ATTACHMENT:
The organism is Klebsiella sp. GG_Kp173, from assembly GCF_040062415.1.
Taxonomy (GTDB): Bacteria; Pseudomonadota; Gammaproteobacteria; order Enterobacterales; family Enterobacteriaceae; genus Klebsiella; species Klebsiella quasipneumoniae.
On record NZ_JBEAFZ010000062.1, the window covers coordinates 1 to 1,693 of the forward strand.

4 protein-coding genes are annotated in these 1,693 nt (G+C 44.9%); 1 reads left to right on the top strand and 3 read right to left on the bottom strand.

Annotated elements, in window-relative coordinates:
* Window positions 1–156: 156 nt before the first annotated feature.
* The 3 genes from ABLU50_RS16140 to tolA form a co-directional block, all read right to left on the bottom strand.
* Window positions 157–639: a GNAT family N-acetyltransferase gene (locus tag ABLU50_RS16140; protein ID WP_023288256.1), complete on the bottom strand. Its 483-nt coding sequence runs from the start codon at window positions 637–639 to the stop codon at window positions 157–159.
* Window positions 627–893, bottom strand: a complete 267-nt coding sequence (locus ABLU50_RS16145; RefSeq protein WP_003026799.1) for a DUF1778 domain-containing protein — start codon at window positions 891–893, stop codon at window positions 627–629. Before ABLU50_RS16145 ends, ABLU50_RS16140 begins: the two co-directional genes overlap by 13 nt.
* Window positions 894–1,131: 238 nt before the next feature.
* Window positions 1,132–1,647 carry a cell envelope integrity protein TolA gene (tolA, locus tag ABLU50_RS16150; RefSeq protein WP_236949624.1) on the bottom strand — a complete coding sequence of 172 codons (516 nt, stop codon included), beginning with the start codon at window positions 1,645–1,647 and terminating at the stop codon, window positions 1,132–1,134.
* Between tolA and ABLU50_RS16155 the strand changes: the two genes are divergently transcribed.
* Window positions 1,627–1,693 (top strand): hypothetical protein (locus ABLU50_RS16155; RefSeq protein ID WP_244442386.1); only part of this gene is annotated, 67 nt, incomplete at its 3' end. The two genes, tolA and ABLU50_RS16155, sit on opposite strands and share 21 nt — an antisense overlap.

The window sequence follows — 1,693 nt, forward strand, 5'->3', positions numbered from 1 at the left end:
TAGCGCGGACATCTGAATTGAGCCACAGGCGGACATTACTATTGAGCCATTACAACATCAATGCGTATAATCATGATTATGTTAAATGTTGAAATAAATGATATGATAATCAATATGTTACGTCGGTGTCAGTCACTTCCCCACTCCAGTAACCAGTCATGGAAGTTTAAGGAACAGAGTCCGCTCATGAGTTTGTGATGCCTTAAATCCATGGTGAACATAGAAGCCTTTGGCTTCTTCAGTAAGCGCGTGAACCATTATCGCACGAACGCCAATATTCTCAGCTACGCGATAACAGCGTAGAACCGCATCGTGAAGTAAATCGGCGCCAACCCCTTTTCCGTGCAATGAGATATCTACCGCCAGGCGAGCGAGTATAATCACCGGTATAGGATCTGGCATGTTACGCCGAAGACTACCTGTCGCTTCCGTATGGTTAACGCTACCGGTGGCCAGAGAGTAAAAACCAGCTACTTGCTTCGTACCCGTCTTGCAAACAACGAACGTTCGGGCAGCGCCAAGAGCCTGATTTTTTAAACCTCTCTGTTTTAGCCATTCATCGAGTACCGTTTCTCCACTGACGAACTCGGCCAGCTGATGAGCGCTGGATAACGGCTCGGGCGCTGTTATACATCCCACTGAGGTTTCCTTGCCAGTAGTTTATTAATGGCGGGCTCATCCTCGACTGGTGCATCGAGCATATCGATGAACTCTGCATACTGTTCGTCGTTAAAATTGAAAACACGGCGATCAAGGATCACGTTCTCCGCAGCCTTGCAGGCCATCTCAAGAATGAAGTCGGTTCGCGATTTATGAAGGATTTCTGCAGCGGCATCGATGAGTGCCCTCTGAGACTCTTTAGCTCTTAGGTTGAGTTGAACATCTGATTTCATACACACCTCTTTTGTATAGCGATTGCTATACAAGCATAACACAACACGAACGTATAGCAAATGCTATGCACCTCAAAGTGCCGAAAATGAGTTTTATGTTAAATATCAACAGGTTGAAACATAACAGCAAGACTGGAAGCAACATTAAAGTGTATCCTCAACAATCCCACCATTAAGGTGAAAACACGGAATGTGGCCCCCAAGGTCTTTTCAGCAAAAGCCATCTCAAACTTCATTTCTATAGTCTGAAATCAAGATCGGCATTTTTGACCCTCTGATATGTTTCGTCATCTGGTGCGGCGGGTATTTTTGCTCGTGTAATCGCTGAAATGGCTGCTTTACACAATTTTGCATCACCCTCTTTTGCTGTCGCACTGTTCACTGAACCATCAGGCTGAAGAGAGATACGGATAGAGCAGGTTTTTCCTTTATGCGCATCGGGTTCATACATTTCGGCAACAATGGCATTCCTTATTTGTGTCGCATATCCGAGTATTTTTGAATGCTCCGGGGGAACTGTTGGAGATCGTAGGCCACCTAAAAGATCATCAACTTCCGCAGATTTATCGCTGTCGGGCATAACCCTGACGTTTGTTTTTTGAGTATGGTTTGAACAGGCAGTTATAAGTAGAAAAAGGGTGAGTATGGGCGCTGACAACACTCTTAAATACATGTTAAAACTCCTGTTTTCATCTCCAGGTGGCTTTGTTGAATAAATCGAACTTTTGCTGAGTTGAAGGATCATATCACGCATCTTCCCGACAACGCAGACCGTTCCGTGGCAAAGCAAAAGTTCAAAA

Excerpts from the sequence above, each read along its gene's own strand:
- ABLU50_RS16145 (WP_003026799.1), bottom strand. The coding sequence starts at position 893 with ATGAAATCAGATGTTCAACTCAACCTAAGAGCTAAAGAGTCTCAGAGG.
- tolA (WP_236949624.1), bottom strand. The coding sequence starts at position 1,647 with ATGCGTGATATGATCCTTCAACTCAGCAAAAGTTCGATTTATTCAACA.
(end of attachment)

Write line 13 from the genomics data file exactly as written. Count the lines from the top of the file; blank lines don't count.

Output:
* Window positions 1,627–1,693 (top strand): hypothetical protein (locus ABLU50_RS16155; RefSeq protein ID WP_244442386.1); only part of this gene is annotated, 67 nt, incomplete at its 3' end. The two genes, tolA and ABLU50_RS16155, sit on opposite strands and share 21 nt — an antisense overlap.